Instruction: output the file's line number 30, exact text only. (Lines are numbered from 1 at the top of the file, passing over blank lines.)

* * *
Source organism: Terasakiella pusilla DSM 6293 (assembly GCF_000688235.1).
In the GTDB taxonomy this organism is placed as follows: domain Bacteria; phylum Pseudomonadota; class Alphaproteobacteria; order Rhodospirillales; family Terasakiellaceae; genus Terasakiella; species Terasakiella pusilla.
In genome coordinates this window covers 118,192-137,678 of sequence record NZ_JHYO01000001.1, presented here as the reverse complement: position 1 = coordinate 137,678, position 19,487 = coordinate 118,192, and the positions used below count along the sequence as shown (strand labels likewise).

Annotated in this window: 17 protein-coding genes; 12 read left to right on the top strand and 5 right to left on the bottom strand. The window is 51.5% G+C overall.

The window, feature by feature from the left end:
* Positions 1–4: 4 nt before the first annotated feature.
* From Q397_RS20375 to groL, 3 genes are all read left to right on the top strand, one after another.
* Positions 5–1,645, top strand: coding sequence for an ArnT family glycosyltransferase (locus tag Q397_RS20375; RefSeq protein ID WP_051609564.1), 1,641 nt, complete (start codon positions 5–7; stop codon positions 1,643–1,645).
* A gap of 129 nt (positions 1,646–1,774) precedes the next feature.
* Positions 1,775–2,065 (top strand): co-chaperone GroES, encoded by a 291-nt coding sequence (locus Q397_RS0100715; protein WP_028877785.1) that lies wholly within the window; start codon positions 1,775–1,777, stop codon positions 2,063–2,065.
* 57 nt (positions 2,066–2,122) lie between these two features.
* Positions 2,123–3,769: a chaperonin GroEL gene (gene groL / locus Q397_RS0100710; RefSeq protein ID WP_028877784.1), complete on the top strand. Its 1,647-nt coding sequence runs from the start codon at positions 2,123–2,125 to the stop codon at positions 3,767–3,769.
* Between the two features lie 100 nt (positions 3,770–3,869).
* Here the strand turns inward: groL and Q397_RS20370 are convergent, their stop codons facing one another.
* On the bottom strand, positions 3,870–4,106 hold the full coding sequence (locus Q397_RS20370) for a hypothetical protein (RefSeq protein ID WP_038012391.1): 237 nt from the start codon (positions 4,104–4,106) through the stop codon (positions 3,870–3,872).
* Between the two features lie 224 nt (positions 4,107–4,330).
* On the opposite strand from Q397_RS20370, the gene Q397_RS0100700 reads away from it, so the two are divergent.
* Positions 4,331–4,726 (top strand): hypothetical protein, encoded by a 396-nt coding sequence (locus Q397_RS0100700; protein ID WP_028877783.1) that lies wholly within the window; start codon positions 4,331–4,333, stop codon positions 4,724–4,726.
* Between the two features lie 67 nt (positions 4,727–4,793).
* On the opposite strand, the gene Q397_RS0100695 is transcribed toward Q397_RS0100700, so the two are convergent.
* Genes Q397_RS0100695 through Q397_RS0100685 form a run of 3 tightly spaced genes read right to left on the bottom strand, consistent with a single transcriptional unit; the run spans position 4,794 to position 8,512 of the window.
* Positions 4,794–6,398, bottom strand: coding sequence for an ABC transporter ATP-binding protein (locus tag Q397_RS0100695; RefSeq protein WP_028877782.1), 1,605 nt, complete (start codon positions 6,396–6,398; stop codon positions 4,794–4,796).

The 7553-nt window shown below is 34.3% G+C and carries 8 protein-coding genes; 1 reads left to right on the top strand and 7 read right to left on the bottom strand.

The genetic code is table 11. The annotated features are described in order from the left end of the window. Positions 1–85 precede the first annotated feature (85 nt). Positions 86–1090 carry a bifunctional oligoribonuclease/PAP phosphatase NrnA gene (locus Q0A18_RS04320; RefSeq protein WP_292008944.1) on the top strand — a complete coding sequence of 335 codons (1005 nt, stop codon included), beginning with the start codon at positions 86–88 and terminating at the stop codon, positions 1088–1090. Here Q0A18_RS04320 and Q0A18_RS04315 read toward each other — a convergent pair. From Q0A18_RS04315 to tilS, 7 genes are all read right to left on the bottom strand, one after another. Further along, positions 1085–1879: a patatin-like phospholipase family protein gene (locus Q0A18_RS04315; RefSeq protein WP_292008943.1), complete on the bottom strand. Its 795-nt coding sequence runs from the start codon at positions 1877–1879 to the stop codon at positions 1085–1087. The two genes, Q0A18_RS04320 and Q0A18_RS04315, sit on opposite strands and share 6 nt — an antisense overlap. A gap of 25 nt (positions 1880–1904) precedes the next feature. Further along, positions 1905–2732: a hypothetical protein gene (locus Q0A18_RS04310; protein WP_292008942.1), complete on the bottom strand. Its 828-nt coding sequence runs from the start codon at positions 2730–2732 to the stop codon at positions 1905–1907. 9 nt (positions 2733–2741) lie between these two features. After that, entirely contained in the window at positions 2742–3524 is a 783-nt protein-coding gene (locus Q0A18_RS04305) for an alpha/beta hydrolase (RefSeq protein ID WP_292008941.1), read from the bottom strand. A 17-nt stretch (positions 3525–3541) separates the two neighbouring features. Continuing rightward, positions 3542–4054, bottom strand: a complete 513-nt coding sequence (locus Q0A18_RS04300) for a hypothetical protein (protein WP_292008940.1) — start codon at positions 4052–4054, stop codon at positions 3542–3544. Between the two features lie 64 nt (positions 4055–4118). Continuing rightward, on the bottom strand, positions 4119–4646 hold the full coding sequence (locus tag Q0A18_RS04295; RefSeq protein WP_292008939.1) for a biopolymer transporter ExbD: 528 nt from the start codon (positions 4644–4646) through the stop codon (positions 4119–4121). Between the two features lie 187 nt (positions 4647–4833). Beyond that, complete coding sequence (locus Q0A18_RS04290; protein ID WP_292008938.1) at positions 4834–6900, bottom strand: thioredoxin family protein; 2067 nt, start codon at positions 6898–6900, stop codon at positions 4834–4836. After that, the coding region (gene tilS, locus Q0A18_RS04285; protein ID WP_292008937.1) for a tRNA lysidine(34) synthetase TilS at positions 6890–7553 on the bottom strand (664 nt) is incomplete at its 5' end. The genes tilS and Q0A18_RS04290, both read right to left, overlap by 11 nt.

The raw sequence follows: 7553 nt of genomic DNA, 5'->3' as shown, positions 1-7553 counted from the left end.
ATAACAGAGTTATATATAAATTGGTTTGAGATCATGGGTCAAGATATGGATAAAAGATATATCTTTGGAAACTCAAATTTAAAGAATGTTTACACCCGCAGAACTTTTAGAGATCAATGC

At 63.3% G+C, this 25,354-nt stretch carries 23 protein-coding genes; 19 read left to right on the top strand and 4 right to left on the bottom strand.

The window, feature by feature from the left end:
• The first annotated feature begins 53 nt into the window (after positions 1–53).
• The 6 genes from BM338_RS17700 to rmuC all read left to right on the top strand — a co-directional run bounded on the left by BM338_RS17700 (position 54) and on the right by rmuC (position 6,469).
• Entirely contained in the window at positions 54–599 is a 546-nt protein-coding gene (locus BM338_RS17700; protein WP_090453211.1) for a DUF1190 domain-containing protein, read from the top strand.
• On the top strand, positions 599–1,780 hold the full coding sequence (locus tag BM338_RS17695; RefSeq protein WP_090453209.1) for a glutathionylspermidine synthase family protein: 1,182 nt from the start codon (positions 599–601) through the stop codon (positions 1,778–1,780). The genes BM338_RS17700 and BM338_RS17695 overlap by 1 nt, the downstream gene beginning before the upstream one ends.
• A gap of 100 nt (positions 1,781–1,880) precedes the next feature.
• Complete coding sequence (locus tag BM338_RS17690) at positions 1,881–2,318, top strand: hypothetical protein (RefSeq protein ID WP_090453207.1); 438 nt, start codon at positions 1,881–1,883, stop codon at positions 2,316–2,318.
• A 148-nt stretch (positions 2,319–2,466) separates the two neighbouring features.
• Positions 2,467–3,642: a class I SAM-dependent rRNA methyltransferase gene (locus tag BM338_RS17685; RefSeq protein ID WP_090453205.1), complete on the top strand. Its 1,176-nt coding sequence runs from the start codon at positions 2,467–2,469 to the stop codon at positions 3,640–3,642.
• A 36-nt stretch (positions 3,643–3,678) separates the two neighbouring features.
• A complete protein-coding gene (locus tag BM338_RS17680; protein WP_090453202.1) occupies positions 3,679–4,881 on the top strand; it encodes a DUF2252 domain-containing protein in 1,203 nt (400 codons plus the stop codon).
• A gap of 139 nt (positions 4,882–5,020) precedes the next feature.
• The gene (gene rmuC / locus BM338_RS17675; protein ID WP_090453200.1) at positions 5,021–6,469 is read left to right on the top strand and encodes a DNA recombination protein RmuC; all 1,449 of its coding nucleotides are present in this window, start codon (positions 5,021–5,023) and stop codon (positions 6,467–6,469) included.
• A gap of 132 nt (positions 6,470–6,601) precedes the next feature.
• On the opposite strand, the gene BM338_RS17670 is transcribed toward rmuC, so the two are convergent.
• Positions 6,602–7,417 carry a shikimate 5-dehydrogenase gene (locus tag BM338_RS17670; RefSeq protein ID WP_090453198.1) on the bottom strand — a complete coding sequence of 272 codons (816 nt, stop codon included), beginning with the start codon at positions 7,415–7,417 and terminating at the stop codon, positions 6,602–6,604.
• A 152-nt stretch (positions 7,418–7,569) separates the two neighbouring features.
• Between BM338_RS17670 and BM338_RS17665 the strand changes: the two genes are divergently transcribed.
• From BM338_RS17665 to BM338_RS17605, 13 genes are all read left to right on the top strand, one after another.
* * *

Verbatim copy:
• The 6 genes from BM338_RS17700 to rmuC all read left to right on the top strand — a co-directional run bounded on the left by BM338_RS17700 (position 54) and on the right by rmuC (position 6,469).